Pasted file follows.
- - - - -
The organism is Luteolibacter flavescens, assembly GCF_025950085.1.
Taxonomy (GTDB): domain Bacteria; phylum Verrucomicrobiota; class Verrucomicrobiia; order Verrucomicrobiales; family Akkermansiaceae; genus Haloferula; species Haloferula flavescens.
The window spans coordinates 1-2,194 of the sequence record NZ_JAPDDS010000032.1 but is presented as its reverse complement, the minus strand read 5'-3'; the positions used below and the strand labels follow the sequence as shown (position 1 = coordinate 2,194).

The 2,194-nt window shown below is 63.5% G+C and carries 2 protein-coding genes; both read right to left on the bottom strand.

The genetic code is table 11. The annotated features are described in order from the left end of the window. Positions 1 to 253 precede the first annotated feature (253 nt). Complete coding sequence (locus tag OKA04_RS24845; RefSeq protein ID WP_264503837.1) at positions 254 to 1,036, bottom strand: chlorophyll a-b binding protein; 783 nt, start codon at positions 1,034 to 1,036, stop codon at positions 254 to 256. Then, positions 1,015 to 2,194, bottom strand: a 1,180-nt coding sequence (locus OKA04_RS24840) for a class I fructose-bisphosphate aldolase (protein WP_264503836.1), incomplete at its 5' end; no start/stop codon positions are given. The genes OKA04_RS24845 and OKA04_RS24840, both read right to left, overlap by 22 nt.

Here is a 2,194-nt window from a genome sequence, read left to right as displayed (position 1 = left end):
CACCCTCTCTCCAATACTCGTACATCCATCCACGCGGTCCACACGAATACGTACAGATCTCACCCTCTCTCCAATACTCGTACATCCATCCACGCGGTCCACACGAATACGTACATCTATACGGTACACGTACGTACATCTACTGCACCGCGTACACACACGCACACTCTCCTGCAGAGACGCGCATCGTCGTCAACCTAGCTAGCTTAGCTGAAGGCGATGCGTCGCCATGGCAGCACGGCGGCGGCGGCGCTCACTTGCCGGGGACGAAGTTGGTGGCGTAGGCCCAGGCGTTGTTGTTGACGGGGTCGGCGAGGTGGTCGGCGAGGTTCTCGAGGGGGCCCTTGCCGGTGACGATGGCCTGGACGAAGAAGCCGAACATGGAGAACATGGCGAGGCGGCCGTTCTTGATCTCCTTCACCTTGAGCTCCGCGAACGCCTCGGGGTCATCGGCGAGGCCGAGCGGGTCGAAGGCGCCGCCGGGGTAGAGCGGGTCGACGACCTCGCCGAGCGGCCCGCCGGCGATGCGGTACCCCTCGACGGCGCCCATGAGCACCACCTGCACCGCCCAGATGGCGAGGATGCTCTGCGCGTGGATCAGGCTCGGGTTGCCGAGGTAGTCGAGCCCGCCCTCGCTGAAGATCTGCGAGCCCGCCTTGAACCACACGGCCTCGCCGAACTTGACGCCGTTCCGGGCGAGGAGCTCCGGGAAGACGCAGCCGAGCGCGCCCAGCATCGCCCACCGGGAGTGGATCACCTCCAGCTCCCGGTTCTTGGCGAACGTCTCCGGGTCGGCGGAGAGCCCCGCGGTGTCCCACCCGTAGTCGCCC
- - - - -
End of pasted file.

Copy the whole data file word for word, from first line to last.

The organism is Luteolibacter flavescens, assembly GCF_025950085.1.
Taxonomy (GTDB): domain Bacteria; phylum Verrucomicrobiota; class Verrucomicrobiia; order Verrucomicrobiales; family Akkermansiaceae; genus Haloferula; species Haloferula flavescens.
The window spans coordinates 1-2,194 of the sequence record NZ_JAPDDS010000032.1 but is presented as its reverse complement, the minus strand read 5'-3'; the positions used below and the strand labels follow the sequence as shown (position 1 = coordinate 2,194).

The 2,194-nt window shown below is 63.5% G+C and carries 2 protein-coding genes; both read right to left on the bottom strand.

The genetic code is table 11. The annotated features are described in order from the left end of the window. Positions 1 to 253 precede the first annotated feature (253 nt). Complete coding sequence (locus tag OKA04_RS24845; RefSeq protein ID WP_264503837.1) at positions 254 to 1,036, bottom strand: chlorophyll a-b binding protein; 783 nt, start codon at positions 1,034 to 1,036, stop codon at positions 254 to 256. Then, positions 1,015 to 2,194, bottom strand: a 1,180-nt coding sequence (locus OKA04_RS24840) for a class I fructose-bisphosphate aldolase (protein WP_264503836.1), incomplete at its 5' end; no start/stop codon positions are given. The genes OKA04_RS24845 and OKA04_RS24840, both read right to left, overlap by 22 nt.

Here is a 2,194-nt window from a genome sequence, read left to right as displayed (position 1 = left end):
CACCCTCTCTCCAATACTCGTACATCCATCCACGCGGTCCACACGAATACGTACAGATCTCACCCTCTCTCCAATACTCGTACATCCATCCACGCGGTCCACACGAATACGTACATCTATACGGTACACGTACGTACATCTACTGCACCGCGTACACACACGCACACTCTCCTGCAGAGACGCGCATCGTCGTCAACCTAGCTAGCTTAGCTGAAGGCGATGCGTCGCCATGGCAGCACGGCGGCGGCGGCGCTCACTTGCCGGGGACGAAGTTGGTGGCGTAGGCCCAGGCGTTGTTGTTGACGGGGTCGGCGAGGTGGTCGGCGAGGTTCTCGAGGGGGCCCTTGCCGGTGACGATGGCCTGGACGAAGAAGCCGAACATGGAGAACATGGCGAGGCGGCCGTTCTTGATCTCCTTCACCTTGAGCTCCGCGAACGCCTCGGGGTCATCGGCGAGGCCGAGCGGGTCGAAGGCGCCGCCGGGGTAGAGCGGGTCGACGACCTCGCCGAGCGGCCCGCCGGCGATGCGGTACCCCTCGACGGCGCCCATGAGCACCACCTGCACCGCCCAGATGGCGAGGATGCTCTGCGCGTGGATCAGGCTCGGGTTGCCGAGGTAGTCGAGCCCGCCCTCGCTGAAGATCTGCGAGCCCGCCTTGAACCACACGGCCTCGCCGAACTTGACGCCGTTCCGGGCGAGGAGCTCCGGGAAGACGCAGCCGAGCGCGCCCAGCATCGCCCACCGGGAGTGGATCACCTCCAGCTCCCGGTTCTTGGCGAACGTCTCCGGGTCGGCGGAGAGCCCCGCGGTGTCCCACCCGTAGTCGCCC